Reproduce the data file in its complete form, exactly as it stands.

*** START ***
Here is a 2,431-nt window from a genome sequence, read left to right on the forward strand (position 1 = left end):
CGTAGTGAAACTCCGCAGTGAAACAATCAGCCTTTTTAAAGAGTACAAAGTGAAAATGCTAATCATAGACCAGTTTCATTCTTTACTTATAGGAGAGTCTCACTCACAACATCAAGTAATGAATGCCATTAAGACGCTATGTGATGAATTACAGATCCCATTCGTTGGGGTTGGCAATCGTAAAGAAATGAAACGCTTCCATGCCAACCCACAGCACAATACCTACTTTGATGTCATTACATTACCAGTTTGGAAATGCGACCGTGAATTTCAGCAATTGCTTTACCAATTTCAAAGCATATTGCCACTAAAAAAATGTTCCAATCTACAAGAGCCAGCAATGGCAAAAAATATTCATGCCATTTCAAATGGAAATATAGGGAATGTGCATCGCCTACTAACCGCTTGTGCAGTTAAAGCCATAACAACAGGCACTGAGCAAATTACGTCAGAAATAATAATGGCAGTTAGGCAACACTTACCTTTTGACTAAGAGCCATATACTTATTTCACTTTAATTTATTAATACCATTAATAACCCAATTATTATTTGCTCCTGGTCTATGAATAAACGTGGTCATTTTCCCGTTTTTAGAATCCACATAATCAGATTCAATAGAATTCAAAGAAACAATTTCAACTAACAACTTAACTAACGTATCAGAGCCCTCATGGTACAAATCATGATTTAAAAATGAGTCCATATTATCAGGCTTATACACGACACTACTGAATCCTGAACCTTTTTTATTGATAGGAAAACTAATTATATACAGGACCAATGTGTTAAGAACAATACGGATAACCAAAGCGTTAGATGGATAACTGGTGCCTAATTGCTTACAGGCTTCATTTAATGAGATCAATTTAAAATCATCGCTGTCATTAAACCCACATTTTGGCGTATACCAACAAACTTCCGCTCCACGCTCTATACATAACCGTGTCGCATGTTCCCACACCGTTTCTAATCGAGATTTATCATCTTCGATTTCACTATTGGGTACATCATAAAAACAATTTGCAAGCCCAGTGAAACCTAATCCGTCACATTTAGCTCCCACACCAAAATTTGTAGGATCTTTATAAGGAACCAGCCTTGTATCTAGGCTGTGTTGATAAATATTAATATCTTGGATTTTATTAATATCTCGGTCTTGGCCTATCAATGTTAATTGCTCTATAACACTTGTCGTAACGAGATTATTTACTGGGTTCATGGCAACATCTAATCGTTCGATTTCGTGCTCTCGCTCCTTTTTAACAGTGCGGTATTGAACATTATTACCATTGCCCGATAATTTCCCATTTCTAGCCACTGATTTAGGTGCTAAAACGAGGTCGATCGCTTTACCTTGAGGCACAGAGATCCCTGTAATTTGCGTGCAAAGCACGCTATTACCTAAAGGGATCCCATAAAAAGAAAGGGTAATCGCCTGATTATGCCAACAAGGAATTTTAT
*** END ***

Here is a 2,431-nt window from a genome sequence, read left to right on the forward strand (position 1 = left end):
CGTAGTGAAACTCCGCAGTGAAACAATCAGCCTTTTTAAAGAGTACAAAGTGAAAATGCTAATCATAGACCAGTTTCATTCTTTACTTATAGGAGAGTCTCACTCACAACATCAAGTAATGAATGCCATTAAGACGCTATGTGATGAATTACAGATCCCATTCGTTGGGGTTGGCAATCGTAAAGAAATGAAACGCTTCCATGCCAACCCACAGCACAATACCTACTTTGATGTCATTACATTACCAGTTTGGAAATGCGACCGTGAATTTCAGCAATTGCTTTACCAATTTCAAAGCATATTGCCACTAAAAAAATGTTCCAATCTACAAGAGCCAGCAATGGCAAAAAATATTCATGCCATTTCAAATGGAAATATAGGGAATGTGCATCGCCTACTAACCGCTTGTGCAGTTAAAGCCATAACAACAGGCACTGAGCAAATTACGTCAGAAATAATAATGGCAGTTAGGCAACACTTACCTTTTGACTAAGAGCCATATACTTATTTCACTTTAATTTATTAATACCATTAATAACCCAATTATTATTTGCTCCTGGTCTATGAATAAACGTGGTCATTTTCCCGTTTTTAGAATCCACATAATCAGATTCAATAGAATTCAAAGAAACAATTTCAACTAACAACTTAACTAACGTATCAGAGCCCTCATGGTACAAATCATGATTTAAAAATGAGTCCATATTATCAGGCTTATACACGACACTACTGAATCCTGAACCTTTTTTATTGATAGGAAAACTAATTATATACAGGACCAATGTGTTAAGAACAATACGGATAACCAAAGCGTTAGATGGATAACTGGTGCCTAATTGCTTACAGGCTTCATTTAATGAGATCAATTTAAAATCATCGCTGTCATTAAACCCACATTTTGGCGTATACCAACAAACTTCCGCTCCACGCTCTATACATAACCGTGTCGCATGTTCCCACACCGTTTCTAATCGAGATTTATCATCTTCGATTTCACTATTGGGTACATCATAAAAACAATTTGCAAGCCCAGTGAAACCTAATCCGTCACATTTAGCTCCCACACCAAAATTTGTAGGATCTTTATAAGGAACCAGCCTTGTATCTAGGCTGTGTTGATAAATATTAATATCTTGGATTTTATTAATATCTCGGTCTTGGCCTATCAATGTTAATTGCTCTATAACACTTGTCGTAACGAGATTATTTACTGGGTTCATGGCAACATCTAATCGTTCGATTTCGTGCTCTCGCTCCTTTTTAACAGTGCGGTATTGAACATTATTACCATTGCCCGATAATTTCCCATTTCTAGCCACTGATTTAGGTGCTAAAACGAGGTCGATCGCTTTACCTTGAGGCACAGAGATCCCTGTAATTTGCGTGCAAAGCACGCTATTACCTAAAGGGATCCCATAAAAAGAAAGGGTAATCGCCTGATTATGCCAACAAGGAATTTTAT